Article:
- The Washington Times - Sunday, May 9, 2004

Assailant gets jail for illegal abortion

TROY, N.Y. — A man who stabbed his pregnant girlfriend will go to prison for performing an illegal abortion, even though the child survived.

Sean Brown, 20, of Albany pleaded guilty Friday in Rensselaer County Court to one count each of abortion and assault. He will be sentenced June 2 to prison terms of 11 years for assault and one to three years for abortion, prosecutors said.

Abortion is illegal in New York if it causes or intends to cause a miscarriage without the woman’s consent, or if it is performed by someone other than a licensed physician.

Brown lunged at Cashawnda Rowlett in her darkened apartment and stabbed her 10 times in the fingers, thigh, hip and abdomen shortly after she told him she was two months pregnant, police said. The July 2003 attack left her permanently injured and disfigured.

Prosecutors originally thought the unborn child was hurt. This week, they said the infant hasn’t shown any signs of injuries.

Officer faces charges for shower photos

WALNUT CREEK, Calif. — A former National Guard commander accused of photographing naked female U.S. soldiers as they showered at Iraq’s Abu Ghraib prison faces legal proceedings, officials said.

Capt. Leo V. Merck, 32, of Fremont, Calif., supposedly took the photos Nov. 12 and was turned in the next day by the three women.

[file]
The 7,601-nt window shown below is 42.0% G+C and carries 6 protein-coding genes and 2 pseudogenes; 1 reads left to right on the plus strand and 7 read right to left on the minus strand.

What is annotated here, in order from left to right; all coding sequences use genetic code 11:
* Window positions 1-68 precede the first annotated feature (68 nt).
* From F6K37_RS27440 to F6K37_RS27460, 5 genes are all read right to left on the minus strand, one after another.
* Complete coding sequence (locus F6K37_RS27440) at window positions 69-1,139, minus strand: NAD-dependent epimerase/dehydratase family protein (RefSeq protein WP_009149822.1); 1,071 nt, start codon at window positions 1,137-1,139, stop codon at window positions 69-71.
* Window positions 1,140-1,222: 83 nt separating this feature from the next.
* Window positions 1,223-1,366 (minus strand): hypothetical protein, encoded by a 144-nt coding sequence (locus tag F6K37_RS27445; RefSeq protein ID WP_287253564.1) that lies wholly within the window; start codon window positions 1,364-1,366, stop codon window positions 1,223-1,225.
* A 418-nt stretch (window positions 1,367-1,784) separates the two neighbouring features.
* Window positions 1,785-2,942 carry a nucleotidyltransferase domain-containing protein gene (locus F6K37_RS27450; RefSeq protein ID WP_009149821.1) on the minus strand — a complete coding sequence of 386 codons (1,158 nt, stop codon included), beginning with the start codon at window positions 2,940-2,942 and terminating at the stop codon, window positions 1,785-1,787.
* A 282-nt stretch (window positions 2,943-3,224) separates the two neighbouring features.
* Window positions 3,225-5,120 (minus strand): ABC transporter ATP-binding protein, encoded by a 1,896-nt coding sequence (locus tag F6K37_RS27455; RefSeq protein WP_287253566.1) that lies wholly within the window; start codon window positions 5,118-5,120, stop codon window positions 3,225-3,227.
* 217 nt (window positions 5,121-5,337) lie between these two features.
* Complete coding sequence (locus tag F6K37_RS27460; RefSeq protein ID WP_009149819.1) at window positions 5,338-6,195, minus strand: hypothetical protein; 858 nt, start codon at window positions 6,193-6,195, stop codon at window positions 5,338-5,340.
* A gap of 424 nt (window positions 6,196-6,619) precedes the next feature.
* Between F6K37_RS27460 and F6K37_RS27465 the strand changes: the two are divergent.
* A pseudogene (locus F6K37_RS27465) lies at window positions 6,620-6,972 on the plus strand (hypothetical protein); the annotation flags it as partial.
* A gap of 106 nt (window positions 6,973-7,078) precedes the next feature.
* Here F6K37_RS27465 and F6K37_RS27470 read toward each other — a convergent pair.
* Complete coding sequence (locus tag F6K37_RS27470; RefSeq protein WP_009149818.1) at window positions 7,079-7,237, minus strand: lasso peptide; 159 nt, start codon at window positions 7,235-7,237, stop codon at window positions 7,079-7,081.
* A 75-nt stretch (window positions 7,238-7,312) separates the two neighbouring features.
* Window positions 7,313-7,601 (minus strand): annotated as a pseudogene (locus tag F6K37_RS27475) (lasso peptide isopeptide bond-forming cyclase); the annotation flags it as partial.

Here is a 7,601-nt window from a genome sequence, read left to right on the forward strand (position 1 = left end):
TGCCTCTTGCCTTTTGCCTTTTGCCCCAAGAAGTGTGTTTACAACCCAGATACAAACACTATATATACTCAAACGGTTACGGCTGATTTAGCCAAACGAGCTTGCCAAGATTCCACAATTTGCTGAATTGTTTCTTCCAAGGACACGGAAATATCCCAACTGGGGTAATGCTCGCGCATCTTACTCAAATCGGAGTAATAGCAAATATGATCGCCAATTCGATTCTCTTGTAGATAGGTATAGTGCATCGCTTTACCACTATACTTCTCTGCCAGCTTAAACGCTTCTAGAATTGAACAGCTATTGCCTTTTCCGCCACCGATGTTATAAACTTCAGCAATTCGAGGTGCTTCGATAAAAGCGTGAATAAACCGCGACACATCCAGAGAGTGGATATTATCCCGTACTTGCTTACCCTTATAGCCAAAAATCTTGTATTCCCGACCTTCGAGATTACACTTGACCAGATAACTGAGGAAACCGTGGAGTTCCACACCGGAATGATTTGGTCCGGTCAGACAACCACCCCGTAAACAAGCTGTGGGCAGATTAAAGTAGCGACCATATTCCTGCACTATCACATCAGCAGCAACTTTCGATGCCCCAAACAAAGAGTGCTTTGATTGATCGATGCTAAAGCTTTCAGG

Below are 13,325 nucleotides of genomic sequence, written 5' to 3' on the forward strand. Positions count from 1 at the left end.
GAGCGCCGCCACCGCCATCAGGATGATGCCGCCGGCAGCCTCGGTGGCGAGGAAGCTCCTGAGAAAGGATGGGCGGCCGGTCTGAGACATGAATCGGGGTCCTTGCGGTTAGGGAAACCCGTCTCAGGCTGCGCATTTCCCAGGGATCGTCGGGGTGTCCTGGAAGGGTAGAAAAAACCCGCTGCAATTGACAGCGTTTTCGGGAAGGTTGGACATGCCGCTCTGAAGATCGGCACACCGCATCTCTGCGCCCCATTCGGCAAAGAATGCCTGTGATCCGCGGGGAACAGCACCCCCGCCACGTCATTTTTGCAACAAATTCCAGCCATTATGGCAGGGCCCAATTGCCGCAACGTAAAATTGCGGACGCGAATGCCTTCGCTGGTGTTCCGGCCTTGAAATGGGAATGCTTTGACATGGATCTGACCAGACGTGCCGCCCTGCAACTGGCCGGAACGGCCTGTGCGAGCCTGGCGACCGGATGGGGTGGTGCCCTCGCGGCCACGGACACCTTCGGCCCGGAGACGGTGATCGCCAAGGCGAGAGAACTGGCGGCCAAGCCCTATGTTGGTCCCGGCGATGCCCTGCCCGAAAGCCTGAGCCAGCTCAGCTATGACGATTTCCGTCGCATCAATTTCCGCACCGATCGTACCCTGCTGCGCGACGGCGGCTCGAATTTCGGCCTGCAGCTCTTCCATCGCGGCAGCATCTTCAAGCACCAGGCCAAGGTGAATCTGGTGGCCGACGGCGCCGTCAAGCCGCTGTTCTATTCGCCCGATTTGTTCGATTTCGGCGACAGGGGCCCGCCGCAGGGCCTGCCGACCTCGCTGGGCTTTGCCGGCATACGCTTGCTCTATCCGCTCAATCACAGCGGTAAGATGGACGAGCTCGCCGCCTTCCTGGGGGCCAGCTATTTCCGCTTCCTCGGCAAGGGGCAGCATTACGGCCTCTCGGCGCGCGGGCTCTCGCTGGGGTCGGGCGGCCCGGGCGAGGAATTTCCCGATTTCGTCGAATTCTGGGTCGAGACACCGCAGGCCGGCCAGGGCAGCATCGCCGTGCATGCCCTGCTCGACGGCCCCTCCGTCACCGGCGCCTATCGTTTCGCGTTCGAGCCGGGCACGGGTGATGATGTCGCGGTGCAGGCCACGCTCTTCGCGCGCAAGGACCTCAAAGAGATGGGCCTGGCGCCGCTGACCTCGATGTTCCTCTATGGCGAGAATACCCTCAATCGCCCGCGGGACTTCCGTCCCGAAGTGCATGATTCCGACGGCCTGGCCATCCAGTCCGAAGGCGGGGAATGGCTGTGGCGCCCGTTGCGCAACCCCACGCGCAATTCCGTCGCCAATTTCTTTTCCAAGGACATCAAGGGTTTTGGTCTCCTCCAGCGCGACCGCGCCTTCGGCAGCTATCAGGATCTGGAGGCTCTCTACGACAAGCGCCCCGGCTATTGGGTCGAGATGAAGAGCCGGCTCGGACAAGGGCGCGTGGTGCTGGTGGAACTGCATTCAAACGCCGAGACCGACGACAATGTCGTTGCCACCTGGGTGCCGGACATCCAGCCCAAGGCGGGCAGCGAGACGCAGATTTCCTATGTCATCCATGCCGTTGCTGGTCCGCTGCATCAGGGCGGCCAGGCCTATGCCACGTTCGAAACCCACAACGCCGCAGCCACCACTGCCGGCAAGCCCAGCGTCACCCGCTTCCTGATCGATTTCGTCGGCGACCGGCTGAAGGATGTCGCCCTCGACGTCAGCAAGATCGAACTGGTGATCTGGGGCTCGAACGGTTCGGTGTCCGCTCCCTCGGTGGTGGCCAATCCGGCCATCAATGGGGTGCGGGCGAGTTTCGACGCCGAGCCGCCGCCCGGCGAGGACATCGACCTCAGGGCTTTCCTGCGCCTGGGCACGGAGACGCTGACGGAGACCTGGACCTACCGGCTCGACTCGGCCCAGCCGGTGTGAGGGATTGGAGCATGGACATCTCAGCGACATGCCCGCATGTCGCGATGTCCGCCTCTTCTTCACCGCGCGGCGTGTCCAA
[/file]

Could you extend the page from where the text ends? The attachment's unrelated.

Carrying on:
Capt. Merck and the women were part of the 870th Military Police Company of Pittsburgh, which patrolled parts of the same prison where other U.S. soldiers photographed their humiliating treatment of naked Iraqi prisoners.

Soldiers from the 870th passed through the Army’s Fort Lewis in Washington state last month after leaving Iraq, where they served on active duty for just over a year. Capt. Merck has been ordered to return to Fort Lewis to face legal action.

A spokeswoman for Capt. Merck’s local National Guard company said Friday he will face “the process in which soldiers are held accountable under the Uniform Code of Military Justice.”

City sues drug maker over OxyContin

NEW YORK —The city has sued the manufacturer of OxyContin, charging the company cost it millions of dollars in Medicaid payments by blocking a generic version of the popular painkiller.

The lawsuit filed Friday in federal court against Stamford, Conn.-based Purdue Pharma says the city would have saved money on a less-expensive, generic alternative. New York pays 25 percent of elderly and poor residents’ Medicaid costs.

The lawsuit seeks damages equaling three times the amount the city lost by not using a generic brand. City officials said it cost $5.5 million to provide OxyContin to residents in 2002, and they are still calculating losses from using the brand name rather than a generic product.

A federal court ruling in January found that Purdue Pharma deliberately misled the U.S. Patent Office when it sought to protect its patents for the popular painkiller. The ruling would lead the way for the manufacture of generic brands, but Purdue Pharma has appealed.

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